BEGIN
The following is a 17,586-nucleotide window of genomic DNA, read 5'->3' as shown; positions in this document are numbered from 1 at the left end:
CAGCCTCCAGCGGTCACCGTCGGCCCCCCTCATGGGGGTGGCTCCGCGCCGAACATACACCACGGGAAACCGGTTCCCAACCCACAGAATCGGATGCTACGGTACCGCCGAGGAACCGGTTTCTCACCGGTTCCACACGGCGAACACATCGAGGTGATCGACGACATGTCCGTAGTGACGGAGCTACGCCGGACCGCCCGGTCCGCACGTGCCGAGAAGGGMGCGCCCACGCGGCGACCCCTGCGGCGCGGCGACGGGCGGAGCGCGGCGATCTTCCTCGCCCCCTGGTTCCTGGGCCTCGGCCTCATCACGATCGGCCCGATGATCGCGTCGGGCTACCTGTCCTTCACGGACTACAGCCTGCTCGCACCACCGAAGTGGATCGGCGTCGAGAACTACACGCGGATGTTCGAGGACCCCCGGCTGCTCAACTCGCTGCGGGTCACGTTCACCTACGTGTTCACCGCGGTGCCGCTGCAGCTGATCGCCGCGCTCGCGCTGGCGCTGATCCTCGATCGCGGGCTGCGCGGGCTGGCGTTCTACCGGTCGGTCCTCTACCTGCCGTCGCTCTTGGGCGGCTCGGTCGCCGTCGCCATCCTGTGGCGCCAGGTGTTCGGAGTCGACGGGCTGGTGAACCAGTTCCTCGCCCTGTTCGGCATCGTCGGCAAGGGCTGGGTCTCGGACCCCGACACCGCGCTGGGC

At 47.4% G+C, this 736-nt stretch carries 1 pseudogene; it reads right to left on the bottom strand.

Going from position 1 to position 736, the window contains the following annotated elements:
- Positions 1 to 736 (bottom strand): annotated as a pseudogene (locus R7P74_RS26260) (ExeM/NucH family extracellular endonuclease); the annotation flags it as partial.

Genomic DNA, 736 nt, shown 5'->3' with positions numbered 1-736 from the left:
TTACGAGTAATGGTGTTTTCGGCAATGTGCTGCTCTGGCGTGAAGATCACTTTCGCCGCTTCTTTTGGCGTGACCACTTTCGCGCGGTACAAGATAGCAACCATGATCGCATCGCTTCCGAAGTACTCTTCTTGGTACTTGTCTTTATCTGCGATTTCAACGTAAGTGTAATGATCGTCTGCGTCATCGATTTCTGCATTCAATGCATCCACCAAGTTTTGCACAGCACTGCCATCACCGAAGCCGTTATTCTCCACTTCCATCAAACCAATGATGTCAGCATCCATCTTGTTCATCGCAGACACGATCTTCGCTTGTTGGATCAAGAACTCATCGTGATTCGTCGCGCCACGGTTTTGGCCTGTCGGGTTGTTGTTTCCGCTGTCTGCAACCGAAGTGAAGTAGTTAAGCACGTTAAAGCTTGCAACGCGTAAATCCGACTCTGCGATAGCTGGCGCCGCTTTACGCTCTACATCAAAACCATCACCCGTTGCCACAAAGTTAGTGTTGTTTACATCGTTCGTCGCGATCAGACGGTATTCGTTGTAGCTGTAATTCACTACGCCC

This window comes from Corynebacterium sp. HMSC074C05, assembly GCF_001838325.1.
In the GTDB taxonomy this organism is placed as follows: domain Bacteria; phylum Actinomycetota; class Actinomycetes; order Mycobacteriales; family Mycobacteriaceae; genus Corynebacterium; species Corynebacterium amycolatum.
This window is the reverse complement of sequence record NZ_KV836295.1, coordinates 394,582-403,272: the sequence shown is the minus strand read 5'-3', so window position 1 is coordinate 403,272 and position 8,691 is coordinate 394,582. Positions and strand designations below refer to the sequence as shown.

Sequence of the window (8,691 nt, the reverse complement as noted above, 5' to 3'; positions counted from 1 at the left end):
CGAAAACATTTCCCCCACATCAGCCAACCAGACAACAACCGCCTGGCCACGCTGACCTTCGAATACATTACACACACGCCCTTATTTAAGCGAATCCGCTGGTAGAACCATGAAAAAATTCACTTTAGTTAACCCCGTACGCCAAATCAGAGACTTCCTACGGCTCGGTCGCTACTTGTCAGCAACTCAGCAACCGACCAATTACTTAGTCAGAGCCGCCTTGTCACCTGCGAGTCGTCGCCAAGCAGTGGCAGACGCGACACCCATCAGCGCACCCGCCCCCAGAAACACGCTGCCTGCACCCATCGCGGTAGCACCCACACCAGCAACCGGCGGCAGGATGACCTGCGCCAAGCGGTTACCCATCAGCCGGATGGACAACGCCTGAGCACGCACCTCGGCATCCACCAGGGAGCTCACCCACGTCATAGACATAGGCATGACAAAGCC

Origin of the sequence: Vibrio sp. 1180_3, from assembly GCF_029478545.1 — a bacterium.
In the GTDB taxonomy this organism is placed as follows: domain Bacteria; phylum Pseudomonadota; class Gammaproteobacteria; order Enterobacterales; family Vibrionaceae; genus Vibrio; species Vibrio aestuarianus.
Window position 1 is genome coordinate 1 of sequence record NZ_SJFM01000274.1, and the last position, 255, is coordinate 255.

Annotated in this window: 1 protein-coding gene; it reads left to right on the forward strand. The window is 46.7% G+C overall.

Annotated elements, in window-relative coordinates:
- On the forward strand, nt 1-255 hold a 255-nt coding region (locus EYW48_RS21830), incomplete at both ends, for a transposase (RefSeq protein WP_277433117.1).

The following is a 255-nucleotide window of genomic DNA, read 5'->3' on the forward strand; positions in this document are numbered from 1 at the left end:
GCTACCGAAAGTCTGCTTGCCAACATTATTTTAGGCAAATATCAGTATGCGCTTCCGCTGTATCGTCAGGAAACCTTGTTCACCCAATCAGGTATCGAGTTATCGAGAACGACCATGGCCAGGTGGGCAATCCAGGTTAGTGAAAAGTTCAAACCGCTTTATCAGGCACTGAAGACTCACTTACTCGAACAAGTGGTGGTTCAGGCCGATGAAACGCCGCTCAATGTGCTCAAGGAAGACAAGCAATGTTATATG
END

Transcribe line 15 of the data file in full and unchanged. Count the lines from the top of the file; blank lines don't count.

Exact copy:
Window position 1 is genome coordinate 1 of sequence record NZ_SJFM01000274.1, and the last position, 255, is coordinate 255.